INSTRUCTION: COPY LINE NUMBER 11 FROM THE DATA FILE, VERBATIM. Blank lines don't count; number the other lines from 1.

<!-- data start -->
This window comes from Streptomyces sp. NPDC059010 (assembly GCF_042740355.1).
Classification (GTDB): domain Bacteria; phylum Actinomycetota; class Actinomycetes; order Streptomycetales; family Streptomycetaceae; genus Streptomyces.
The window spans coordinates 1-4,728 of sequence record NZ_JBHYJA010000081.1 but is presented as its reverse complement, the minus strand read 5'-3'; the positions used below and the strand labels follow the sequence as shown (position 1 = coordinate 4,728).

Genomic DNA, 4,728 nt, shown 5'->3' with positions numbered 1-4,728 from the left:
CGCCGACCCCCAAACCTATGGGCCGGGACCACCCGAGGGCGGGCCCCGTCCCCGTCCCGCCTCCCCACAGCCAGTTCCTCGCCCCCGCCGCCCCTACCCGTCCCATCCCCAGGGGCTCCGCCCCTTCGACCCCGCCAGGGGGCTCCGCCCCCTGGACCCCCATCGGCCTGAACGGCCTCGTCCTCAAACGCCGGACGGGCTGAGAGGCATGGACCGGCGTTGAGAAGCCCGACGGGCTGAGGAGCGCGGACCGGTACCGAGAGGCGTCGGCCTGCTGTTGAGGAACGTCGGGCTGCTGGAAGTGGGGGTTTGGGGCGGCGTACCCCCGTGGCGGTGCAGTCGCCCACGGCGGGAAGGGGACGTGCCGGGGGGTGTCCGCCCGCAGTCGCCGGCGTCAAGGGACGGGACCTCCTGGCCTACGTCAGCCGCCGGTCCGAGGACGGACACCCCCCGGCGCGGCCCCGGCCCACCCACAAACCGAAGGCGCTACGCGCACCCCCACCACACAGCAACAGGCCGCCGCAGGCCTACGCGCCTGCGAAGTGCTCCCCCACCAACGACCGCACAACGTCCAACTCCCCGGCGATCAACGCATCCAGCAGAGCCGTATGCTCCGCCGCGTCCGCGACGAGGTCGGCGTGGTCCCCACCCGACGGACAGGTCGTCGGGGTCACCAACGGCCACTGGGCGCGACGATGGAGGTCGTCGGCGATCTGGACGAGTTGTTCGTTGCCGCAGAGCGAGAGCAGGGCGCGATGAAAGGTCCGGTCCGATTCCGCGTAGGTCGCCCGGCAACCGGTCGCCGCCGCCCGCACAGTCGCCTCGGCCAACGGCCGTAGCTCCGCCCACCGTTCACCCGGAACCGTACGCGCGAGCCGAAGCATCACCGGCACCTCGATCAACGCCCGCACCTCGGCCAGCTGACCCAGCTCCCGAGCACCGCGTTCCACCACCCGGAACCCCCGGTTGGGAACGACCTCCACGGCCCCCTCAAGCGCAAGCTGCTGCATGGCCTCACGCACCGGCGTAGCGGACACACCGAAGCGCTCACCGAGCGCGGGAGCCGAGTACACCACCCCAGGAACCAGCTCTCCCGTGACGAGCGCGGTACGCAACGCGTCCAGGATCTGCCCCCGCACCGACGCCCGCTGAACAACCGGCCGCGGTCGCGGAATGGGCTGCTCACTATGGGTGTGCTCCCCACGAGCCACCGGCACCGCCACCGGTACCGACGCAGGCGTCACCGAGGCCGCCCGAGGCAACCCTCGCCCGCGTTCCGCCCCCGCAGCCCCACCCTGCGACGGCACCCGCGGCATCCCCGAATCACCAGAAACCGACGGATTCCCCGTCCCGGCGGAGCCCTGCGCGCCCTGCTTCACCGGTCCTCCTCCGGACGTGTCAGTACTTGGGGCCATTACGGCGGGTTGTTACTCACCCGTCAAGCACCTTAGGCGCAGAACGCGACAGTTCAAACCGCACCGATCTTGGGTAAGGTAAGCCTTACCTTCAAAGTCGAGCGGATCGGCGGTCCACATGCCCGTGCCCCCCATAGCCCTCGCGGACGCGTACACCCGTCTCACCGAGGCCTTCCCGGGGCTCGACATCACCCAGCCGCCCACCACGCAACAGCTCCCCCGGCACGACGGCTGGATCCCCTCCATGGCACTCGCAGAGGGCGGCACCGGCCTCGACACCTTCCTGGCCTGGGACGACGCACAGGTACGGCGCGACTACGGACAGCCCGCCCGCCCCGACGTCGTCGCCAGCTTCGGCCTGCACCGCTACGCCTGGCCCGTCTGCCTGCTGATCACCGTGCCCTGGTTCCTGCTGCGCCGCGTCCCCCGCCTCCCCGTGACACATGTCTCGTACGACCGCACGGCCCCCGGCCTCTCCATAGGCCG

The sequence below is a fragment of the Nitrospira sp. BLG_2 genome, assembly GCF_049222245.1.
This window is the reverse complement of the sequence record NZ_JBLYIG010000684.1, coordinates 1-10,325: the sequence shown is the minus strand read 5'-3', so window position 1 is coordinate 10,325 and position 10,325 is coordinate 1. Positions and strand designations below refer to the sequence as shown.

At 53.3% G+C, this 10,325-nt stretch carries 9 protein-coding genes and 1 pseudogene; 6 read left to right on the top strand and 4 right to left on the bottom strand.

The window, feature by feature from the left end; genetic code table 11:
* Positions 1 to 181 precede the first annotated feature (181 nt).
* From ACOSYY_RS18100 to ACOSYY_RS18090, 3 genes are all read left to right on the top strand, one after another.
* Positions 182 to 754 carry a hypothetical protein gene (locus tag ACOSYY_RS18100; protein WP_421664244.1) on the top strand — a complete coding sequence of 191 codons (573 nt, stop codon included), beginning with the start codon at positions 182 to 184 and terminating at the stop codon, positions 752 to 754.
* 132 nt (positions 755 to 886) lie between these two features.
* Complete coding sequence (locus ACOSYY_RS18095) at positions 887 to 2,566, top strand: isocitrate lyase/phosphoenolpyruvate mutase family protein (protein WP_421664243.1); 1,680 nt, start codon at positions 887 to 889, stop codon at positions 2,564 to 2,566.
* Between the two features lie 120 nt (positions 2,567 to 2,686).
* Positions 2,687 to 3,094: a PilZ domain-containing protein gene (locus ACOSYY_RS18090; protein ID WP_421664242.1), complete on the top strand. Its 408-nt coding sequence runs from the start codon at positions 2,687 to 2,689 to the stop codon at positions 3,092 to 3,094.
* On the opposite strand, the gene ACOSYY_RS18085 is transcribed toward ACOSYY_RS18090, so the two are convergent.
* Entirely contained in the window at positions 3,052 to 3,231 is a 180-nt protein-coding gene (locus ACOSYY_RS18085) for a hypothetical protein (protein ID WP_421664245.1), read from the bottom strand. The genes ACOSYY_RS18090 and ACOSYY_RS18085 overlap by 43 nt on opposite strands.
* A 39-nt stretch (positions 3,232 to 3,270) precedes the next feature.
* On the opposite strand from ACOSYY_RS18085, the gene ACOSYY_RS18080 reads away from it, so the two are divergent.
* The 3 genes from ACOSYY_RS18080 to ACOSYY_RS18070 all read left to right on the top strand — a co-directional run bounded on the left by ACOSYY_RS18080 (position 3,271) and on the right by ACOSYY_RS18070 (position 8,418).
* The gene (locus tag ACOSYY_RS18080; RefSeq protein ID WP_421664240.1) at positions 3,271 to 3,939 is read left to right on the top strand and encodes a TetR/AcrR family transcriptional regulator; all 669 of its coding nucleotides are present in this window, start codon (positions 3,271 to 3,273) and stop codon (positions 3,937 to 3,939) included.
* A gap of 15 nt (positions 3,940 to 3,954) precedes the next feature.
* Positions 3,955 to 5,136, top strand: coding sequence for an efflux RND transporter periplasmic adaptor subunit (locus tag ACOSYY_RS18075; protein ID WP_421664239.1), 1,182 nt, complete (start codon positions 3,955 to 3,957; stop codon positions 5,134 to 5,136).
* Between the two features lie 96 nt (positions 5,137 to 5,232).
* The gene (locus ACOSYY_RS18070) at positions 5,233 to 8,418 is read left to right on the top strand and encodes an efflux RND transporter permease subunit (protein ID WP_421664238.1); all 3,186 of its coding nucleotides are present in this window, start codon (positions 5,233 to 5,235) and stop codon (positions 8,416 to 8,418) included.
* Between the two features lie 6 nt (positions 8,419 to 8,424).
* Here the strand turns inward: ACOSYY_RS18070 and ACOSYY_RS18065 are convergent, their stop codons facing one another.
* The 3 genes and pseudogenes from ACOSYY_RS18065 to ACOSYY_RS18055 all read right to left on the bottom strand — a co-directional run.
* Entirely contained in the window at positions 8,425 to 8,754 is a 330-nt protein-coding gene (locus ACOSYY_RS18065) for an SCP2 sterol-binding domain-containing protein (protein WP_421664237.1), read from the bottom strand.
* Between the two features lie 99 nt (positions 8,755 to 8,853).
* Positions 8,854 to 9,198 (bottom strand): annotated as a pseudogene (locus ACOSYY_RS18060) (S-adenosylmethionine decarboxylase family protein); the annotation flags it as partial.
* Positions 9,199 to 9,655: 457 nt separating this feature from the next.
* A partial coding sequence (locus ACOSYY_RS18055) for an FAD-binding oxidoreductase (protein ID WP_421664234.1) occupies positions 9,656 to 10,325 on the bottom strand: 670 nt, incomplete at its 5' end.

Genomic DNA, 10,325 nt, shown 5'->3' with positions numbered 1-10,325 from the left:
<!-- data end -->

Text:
* From ACOSYY_RS18100 to ACOSYY_RS18090, 3 genes are all read left to right on the top strand, one after another.